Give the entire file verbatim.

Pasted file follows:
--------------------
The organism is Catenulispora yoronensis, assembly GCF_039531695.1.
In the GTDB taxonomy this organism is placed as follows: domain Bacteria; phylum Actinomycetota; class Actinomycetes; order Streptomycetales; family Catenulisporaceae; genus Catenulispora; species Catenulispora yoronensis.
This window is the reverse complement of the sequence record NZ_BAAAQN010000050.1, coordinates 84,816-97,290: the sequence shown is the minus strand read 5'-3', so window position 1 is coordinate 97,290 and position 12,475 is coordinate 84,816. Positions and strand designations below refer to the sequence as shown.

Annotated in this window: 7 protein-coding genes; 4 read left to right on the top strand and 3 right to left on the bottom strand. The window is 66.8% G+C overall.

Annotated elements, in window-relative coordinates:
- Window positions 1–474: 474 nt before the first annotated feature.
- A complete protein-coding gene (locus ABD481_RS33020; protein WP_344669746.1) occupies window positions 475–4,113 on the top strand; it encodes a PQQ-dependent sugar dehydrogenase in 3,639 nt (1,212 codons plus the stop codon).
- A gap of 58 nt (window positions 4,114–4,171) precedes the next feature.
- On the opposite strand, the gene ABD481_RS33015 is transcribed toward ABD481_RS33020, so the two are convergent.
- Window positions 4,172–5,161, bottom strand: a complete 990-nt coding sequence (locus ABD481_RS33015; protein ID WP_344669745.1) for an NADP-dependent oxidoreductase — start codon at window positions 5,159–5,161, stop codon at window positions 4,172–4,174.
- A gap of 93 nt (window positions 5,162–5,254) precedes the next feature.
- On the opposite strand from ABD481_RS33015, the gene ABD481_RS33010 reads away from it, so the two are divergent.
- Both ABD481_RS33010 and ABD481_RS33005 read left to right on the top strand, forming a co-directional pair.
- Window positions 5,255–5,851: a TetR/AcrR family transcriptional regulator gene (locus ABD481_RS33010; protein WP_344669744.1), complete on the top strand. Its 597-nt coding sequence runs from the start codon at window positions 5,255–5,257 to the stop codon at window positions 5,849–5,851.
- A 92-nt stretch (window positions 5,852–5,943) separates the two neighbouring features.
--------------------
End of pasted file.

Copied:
The organism is Catenulispora yoronensis, assembly GCF_039531695.1.
In the GTDB taxonomy this organism is placed as follows: domain Bacteria; phylum Actinomycetota; class Actinomycetes; order Streptomycetales; family Catenulisporaceae; genus Catenulispora; species Catenulispora yoronensis.
This window is the reverse complement of the sequence record NZ_BAAAQN010000050.1, coordinates 84,816-97,290: the sequence shown is the minus strand read 5'-3', so window position 1 is coordinate 97,290 and position 12,475 is coordinate 84,816. Positions and strand designations below refer to the sequence as shown.

Annotated in this window: 7 protein-coding genes; 4 read left to right on the top strand and 3 right to left on the bottom strand. The window is 66.8% G+C overall.

Annotated elements, in window-relative coordinates:
- Window positions 1–474: 474 nt before the first annotated feature.
- A complete protein-coding gene (locus ABD481_RS33020; protein WP_344669746.1) occupies window positions 475–4,113 on the top strand; it encodes a PQQ-dependent sugar dehydrogenase in 3,639 nt (1,212 codons plus the stop codon).
- A gap of 58 nt (window positions 4,114–4,171) precedes the next feature.
- On the opposite strand, the gene ABD481_RS33015 is transcribed toward ABD481_RS33020, so the two are convergent.
- Window positions 4,172–5,161, bottom strand: a complete 990-nt coding sequence (locus ABD481_RS33015; protein ID WP_344669745.1) for an NADP-dependent oxidoreductase — start codon at window positions 5,159–5,161, stop codon at window positions 4,172–4,174.
- A gap of 93 nt (window positions 5,162–5,254) precedes the next feature.
- On the opposite strand from ABD481_RS33015, the gene ABD481_RS33010 reads away from it, so the two are divergent.
- Both ABD481_RS33010 and ABD481_RS33005 read left to right on the top strand, forming a co-directional pair.
- Window positions 5,255–5,851: a TetR/AcrR family transcriptional regulator gene (locus ABD481_RS33010; protein WP_344669744.1), complete on the top strand. Its 597-nt coding sequence runs from the start codon at window positions 5,255–5,257 to the stop codon at window positions 5,849–5,851.
- A 92-nt stretch (window positions 5,852–5,943) separates the two neighbouring features.